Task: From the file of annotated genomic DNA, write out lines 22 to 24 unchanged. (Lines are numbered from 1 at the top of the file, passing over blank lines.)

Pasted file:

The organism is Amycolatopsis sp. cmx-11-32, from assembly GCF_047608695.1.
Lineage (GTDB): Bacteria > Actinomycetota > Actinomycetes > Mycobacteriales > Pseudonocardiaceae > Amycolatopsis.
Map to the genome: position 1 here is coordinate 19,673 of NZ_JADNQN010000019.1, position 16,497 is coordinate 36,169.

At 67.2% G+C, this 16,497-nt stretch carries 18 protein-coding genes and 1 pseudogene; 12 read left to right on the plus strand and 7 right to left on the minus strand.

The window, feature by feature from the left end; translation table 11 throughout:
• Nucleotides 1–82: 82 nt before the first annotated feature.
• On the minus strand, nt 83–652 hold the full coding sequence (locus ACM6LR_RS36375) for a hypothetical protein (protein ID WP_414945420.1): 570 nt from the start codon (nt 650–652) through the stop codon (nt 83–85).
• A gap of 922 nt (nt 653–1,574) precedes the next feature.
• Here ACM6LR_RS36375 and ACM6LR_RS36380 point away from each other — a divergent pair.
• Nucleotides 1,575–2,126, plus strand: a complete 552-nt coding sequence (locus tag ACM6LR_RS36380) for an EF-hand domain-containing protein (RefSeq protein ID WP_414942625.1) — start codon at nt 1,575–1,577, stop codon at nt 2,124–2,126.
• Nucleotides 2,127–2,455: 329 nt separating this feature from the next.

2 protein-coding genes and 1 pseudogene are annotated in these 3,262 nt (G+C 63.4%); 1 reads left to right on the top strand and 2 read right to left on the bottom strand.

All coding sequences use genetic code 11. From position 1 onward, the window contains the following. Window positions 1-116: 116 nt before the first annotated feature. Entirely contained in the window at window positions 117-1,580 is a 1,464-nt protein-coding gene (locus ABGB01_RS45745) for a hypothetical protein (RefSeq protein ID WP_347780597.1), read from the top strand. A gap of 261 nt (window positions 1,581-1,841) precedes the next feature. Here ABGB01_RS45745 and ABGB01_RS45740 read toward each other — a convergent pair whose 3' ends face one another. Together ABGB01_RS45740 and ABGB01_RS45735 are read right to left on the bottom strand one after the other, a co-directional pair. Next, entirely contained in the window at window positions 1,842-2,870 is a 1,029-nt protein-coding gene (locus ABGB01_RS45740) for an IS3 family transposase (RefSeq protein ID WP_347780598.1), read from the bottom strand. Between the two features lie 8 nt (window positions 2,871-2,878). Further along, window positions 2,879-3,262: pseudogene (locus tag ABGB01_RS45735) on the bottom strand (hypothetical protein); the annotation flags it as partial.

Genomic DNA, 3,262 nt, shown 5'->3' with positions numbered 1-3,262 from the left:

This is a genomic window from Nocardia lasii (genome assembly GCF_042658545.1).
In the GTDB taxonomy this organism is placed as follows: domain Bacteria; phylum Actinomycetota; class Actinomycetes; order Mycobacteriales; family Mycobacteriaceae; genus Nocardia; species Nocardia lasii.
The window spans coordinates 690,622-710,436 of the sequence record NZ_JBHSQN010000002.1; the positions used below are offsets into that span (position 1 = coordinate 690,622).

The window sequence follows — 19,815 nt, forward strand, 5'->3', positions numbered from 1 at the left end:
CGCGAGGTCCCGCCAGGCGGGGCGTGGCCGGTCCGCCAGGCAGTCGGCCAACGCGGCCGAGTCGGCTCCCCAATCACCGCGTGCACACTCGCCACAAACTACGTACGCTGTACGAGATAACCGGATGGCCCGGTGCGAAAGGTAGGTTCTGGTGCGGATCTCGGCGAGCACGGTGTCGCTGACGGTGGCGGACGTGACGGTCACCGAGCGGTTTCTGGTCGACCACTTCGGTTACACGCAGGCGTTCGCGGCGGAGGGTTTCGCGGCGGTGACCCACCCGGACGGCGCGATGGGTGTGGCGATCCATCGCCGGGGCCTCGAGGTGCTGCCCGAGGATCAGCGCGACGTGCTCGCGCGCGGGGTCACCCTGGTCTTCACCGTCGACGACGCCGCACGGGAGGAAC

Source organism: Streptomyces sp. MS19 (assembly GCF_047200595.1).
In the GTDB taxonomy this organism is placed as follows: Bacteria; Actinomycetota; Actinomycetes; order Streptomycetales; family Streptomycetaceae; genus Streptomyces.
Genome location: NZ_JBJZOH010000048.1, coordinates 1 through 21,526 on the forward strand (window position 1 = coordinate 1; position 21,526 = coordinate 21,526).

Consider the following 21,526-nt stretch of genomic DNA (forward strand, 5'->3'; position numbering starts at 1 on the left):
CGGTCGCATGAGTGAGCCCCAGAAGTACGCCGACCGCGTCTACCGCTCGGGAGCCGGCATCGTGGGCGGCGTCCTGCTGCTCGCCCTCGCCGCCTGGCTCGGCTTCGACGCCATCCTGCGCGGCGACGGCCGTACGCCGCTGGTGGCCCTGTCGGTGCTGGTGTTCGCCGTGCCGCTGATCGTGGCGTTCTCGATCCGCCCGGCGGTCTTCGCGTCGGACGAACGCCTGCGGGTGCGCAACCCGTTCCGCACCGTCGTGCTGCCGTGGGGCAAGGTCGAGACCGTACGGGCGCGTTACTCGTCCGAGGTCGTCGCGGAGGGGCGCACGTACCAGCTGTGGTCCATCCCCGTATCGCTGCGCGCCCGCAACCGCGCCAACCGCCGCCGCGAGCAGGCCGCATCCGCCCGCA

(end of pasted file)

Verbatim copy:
Genome location: NZ_JBJZOH010000048.1, coordinates 1 through 21,526 on the forward strand (window position 1 = coordinate 1; position 21,526 = coordinate 21,526).

Consider the following 21,526-nt stretch of genomic DNA (forward strand, 5'->3'; position numbering starts at 1 on the left):
CGGTCGCATGAGTGAGCCCCAGAAGTACGCCGACCGCGTCTACCGCTCGGGAGCCGGCATCGTGGGCGGCGTCCTGCTGCTCGCCCTCGCCGCCTGGCTCGGCTTCGACGCCATCCTGCGCGGCGACGGCCGTACGCCGCTGGTGGCCCTGTCGGTGCTGGTGTTCGCCGTGCCGCTGATCGTGGCGTTCTCGATCCGCCCGGCGGTCTTCGCGTCGGACGAACGCCTGCGGGTGCGCAACCCGTTCCGCACCGTCGTGCTGCCGTGGGGCAAGGTCGAGACCGTACGGGCGCGTTACTCGTCCGAGGTCGTCGCGGAGGGGCGCACGTACCAGCTGTGGTCCATCCCCGTATCGCTGCGCGCCCGCAACCGCGCCAACCGCCGCCGCGAGCAGGCCGCATCCGCCCGCA